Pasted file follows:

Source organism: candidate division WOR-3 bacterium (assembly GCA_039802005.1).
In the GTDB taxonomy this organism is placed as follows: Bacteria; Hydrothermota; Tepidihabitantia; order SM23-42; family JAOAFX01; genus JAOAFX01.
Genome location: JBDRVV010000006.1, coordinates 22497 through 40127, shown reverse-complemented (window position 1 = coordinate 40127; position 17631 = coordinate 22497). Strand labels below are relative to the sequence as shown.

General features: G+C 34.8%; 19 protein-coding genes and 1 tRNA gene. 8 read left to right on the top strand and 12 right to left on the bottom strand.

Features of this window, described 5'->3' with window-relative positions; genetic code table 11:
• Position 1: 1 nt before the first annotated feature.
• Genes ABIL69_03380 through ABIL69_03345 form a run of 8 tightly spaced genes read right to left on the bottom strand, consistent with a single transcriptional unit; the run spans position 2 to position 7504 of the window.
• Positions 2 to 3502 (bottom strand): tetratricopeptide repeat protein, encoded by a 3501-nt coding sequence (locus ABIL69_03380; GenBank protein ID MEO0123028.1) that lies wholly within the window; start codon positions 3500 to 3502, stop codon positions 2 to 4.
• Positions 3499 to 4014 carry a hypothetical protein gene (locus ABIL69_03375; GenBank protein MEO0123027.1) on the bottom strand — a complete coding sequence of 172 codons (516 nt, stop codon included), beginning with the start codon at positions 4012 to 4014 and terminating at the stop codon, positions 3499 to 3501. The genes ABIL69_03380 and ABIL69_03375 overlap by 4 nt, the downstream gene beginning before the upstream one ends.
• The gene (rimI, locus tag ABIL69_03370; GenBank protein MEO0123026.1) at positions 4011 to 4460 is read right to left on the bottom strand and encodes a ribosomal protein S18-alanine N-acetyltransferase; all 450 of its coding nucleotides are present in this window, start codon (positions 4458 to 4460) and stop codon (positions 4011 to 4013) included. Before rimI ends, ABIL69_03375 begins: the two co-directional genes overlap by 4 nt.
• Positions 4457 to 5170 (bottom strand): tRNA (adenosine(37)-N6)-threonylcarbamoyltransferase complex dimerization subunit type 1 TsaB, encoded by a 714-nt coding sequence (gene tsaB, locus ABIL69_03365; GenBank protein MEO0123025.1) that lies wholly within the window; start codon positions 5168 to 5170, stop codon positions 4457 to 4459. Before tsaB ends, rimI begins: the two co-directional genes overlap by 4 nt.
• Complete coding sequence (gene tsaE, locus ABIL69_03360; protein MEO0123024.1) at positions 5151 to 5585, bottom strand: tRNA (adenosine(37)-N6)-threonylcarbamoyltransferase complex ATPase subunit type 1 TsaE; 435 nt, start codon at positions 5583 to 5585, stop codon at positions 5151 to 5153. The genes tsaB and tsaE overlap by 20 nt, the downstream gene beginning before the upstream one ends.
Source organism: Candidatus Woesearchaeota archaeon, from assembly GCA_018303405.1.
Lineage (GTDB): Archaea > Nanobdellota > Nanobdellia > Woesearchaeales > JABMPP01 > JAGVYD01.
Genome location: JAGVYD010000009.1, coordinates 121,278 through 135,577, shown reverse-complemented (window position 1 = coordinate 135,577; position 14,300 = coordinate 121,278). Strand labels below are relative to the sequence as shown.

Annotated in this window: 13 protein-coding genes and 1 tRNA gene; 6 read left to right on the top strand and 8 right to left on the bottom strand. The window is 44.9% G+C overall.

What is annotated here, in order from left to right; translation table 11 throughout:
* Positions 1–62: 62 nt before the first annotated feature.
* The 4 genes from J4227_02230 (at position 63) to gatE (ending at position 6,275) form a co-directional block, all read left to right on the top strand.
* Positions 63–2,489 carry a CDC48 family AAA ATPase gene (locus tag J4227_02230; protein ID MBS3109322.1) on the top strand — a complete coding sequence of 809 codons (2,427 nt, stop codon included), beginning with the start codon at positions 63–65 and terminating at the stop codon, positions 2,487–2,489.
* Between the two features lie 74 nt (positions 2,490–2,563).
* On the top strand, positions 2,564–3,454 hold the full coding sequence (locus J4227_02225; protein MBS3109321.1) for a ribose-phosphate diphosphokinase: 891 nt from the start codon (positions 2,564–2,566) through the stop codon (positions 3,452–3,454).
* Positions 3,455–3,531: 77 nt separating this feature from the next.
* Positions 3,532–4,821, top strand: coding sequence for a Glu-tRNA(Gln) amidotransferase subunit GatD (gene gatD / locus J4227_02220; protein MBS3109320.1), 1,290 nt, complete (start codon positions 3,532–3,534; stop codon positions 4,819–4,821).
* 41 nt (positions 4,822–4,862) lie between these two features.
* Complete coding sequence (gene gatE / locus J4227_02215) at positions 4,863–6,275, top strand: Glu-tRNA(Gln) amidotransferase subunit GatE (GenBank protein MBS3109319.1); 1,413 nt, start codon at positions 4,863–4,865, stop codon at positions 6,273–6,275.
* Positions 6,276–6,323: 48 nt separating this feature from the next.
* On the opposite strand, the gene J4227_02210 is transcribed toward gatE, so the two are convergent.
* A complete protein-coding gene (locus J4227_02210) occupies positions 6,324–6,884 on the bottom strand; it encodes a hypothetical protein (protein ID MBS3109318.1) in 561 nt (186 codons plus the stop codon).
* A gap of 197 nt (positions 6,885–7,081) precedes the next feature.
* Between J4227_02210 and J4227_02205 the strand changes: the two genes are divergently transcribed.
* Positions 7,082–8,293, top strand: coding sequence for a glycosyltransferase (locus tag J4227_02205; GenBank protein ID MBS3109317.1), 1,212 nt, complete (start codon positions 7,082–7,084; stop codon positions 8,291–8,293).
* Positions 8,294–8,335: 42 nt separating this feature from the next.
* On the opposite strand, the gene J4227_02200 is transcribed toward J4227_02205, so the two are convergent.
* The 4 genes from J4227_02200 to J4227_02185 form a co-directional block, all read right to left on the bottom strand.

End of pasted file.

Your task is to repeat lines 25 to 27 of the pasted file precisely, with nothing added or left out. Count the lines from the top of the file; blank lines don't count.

* 41 nt (positions 4,822–4,862) lie between these two features.
* Complete coding sequence (gene gatE / locus J4227_02215) at positions 4,863–6,275, top strand: Glu-tRNA(Gln) amidotransferase subunit GatE (GenBank protein MBS3109319.1); 1,413 nt, start codon at positions 4,863–4,865, stop codon at positions 6,273–6,275.
* Positions 6,276–6,323: 48 nt separating this feature from the next.